[Masthead] Mostly Cloudy ~ 70°F  
High: 87°F ~ Low: 71°F
Saturday, Aug. 30, 2014

Veterans, soldiers deserve thanks

Posted Friday, October 12, 2007, at 9:19 AM

Three Vietnam veterans from Shelbyville visited the T-G office Thursday to have their photo taken after the latest of reunions they have every few years.

Their pride in serving their country was still evident 40 years later. You'll read about them in a future print edition of the T-G and maybe on the web site.

I found myself contrasting their dedication and good humor, and the great impressions Iraq veterans and active-duty soldiers who've visited the T-G newsroom have made, with comments within a San Francisco radio newscast from the summer of 1971 I heard recently.

The governor of California is heard decrying poor treatment of soldiers returning from Vietnam, including being cursed and spat on. I'd assume the location -- San Francisco -- had something to do with it.

From my perspective -- coming of age a few years after Vietnam -- I can't imagine soldiers being mistreated by their own fellow citizens for simply following assignments. I realize it happened, and I realize there were a lot of Americans who had good reasons to be dissatisfied with their government, but burning flags and spitting on soldiers isn't the way to attract support.

Protesters' attacks on American soldiers for marching in combat instead of marching in protest showed only immaturity and self-centeredness.

Those who seriously love their country and have strongly-reasoned anti-war feelings have the right, maybe even the duty, to protest the right way. And there is a right way: Aim protests toward the politicians who send the soldiers, not the troops themselves.

Disagree with war? Fine. But our veterans and active military from all eras deserve only thanks, not personal attacks.


Comments
Showing most recent comments first
[Show in chronological order instead]

I have a question, why doesn't our "liberal media" allow us to see the devestating results of war, such as flag-draped coffins by the hundreds? Honestly and objectively, why did this change? Out of respect? I don't think so, we broadcast presidents funerals, queen's funerals, and everything else in between, why can't we see something crucial to understanding the devestation of war? I honor EVERY SINGLE fallen soldier, who has served in ANY war in American History. I would also NEVER spit on one, or put a boot to their head. But I would like to save their lives, by bringing them home. Is that too much to ask?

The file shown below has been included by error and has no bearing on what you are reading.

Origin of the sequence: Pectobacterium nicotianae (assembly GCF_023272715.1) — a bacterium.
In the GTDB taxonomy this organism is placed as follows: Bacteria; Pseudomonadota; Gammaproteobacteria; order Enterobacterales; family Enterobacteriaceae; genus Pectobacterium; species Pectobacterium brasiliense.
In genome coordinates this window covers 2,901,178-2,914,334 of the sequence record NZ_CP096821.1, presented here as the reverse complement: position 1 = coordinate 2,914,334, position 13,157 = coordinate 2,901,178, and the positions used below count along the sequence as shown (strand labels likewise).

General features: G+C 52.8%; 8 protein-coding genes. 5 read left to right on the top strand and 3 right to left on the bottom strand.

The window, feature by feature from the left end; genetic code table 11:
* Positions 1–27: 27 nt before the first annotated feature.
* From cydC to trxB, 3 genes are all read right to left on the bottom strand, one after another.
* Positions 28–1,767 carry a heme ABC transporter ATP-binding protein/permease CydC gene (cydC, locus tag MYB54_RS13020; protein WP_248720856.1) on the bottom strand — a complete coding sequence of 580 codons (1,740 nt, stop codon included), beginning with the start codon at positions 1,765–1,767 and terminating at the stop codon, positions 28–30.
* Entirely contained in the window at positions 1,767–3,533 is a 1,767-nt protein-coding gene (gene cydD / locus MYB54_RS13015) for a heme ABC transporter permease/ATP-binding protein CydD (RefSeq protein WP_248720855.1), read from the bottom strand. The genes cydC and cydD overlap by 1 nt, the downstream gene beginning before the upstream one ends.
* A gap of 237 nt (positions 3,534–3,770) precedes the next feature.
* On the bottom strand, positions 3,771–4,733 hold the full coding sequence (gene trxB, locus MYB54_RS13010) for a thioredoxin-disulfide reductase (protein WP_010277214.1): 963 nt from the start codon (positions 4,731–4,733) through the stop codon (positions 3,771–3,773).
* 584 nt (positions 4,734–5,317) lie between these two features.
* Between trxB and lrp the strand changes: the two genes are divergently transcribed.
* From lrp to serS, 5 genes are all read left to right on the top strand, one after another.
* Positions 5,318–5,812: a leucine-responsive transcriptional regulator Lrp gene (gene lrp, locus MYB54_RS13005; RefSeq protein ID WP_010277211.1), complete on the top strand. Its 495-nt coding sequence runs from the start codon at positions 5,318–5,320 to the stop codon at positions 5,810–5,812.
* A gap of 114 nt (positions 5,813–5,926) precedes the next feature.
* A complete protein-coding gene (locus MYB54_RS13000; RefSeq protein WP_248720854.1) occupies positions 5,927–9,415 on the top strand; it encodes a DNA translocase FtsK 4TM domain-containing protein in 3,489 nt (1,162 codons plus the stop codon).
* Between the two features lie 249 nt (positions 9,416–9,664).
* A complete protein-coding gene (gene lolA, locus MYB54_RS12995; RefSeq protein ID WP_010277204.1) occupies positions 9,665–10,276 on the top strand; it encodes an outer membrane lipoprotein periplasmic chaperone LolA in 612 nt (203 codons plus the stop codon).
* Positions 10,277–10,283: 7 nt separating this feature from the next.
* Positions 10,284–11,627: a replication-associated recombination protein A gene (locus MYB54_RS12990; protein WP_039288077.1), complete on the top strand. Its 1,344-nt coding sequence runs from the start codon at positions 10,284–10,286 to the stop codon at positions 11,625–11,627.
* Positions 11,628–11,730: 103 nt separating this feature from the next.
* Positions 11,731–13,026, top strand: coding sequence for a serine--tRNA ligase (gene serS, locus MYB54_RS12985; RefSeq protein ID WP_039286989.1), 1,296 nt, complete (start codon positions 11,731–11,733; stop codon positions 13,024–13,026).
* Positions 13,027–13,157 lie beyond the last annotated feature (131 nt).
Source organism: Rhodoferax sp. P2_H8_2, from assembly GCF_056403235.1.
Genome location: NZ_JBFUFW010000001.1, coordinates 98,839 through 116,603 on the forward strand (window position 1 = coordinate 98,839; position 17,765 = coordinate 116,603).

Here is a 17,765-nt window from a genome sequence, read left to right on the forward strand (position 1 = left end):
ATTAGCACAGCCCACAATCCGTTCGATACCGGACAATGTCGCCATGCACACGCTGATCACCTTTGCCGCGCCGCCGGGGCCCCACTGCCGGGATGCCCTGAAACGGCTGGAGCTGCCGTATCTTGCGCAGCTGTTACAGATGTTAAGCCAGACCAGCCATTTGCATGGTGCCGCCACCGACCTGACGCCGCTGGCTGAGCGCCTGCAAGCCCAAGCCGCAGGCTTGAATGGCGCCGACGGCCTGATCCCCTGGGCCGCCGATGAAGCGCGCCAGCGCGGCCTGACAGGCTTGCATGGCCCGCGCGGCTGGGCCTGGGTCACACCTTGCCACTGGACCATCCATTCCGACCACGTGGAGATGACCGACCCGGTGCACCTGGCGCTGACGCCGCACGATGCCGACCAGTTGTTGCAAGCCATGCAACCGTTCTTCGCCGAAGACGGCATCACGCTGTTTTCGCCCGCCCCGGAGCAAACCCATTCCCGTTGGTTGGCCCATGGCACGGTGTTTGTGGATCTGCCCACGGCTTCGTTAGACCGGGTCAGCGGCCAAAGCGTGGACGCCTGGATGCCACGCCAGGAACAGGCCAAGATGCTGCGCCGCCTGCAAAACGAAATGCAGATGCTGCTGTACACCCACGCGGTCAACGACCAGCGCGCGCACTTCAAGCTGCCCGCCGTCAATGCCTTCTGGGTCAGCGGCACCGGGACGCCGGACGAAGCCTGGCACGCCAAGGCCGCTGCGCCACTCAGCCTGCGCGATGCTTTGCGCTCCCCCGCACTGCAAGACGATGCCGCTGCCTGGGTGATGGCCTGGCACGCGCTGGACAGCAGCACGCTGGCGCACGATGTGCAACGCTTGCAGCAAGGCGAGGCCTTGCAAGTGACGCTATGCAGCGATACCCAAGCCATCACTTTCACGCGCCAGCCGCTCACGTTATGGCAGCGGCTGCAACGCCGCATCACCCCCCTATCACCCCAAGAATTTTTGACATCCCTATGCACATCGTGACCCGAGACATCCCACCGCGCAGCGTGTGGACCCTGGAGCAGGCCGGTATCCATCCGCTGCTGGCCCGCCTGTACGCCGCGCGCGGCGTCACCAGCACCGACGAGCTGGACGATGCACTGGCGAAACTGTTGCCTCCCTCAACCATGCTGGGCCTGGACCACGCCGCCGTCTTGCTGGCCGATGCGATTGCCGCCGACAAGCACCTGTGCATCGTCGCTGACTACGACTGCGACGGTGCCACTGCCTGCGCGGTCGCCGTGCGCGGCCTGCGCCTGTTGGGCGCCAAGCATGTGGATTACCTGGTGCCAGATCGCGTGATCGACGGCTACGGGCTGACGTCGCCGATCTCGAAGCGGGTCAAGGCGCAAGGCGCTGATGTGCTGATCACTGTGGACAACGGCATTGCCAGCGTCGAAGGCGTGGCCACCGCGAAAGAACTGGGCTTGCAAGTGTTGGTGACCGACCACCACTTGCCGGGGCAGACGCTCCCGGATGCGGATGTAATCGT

-- Posted by nascarfanatic on Sat, Oct 13, 2007, at 6:40 PM

Nathan, there is a group called the Patriot Guard Riders that, at the invitation of the family, will stand by to block the protesters from contacting or harassing the families of fallen soldiers. The website is www.patriotguard.org. It is primarily a bike club, but there are plenty of "support" vehicles (like us until we get bikes). Anyone is welcome, the only requirement is that you show up every now and then to welcome some troops home and stand by to honor the ones that have paid the ultimate sacrifice for a country that is seeming more and more like it doesn't appreciate it. As a veteran, it is an honor to be able to do this whenever Mr. Phelps and his band of wackos are planning on being at the funeral of a Soldier, Marine, Sailor, or Airman that has fallen to defend their right to be idiots.

-- Posted by Thom on Sat, Oct 13, 2007, at 10:05 AM

I would like to just extend my gratitude to all the brave men and women that have fought for our country. And may God have mercy on those ignorant(no name calling I just don't know what else to call them) souls that would stoop so low as to spit on a soldier.

You can disagree with the war only because all these men and women(from every war) went into battle to ensure your right to do so. I agree David, protest Washington and the politicians, but don't protest the soldiers, some of whom were drafted and not given the choice if they wanted to go or not.

-- Posted by jesuslovesevery1 on Fri, Oct 12, 2007, at 9:54 AM

I think there should also be a federal law that prohibits anyone from protesting at a soldier's funeral. This is highly disrespectful and should be as illegal as walking down the street in the nude.

-- Posted by nathan.evans on Fri, Oct 12, 2007, at 9:44 AM


Respond to this blog

Posting a comment requires free registration. If you already have an account, enter your username and password below. Otherwise, click here to register.

Username:

Password:  (Forgot your password?)

Your comments:
Please be respectful of others and try to stay on topic.


David Melson is a copy editor and staff writer for the Times-Gazette.